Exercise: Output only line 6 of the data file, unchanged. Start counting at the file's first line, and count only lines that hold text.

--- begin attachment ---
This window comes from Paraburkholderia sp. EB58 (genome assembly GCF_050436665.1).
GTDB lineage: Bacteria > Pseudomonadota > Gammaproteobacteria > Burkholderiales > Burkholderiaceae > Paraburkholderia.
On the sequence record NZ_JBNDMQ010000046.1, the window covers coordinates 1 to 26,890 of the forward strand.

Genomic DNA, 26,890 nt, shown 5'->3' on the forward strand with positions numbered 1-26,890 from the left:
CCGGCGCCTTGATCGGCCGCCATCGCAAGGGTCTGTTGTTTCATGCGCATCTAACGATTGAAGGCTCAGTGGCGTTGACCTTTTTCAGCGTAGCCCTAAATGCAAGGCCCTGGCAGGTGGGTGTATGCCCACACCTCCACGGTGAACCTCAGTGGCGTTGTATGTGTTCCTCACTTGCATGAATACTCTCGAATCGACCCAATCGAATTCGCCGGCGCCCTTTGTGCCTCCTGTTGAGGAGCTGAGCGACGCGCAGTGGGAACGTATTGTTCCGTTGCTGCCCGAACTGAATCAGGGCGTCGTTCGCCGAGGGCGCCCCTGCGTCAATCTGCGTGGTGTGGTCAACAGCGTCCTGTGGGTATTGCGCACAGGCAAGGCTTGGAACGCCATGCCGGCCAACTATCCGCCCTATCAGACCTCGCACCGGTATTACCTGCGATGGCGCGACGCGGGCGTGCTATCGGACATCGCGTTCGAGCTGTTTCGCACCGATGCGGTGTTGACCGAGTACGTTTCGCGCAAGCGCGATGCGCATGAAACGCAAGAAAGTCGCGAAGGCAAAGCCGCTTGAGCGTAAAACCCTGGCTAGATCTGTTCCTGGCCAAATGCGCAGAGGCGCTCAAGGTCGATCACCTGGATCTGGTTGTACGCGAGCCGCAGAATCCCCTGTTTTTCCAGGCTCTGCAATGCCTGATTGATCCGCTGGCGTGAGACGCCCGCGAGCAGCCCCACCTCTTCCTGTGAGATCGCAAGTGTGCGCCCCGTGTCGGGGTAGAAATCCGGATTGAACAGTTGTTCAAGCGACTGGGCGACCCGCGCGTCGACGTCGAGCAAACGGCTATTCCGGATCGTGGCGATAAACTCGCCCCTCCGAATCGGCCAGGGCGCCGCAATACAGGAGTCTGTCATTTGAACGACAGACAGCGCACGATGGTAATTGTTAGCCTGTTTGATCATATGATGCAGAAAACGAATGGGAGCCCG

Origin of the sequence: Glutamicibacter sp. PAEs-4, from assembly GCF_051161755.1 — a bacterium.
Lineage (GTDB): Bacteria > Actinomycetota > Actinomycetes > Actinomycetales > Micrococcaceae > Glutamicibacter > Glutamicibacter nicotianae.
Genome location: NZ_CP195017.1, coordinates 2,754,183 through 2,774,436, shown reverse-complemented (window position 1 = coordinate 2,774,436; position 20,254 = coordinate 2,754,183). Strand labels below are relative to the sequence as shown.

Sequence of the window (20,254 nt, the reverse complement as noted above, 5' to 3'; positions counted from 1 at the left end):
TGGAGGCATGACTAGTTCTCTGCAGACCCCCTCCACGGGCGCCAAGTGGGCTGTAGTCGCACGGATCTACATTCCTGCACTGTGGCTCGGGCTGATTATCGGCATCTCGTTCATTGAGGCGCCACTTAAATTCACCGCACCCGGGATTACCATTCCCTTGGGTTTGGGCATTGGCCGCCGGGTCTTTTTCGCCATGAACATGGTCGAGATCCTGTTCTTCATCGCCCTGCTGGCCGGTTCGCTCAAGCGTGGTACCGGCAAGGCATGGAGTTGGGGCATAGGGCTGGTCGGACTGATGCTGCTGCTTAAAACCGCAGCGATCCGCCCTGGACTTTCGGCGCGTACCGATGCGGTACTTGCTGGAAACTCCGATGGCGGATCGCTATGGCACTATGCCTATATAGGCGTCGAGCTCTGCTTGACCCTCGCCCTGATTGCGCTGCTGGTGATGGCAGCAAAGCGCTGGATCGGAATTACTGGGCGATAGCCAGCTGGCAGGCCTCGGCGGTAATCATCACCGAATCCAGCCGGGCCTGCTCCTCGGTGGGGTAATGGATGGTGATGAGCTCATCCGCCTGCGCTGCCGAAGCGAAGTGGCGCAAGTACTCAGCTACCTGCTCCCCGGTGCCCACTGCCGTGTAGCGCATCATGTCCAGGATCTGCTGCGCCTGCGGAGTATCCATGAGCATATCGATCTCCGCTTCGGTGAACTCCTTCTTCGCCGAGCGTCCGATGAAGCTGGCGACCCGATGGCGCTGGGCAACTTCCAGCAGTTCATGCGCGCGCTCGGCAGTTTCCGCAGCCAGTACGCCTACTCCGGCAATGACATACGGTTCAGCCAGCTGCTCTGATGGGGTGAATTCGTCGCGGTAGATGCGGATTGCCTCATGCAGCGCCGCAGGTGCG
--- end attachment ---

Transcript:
Origin of the sequence: Glutamicibacter sp. PAEs-4, from assembly GCF_051161755.1 — a bacterium.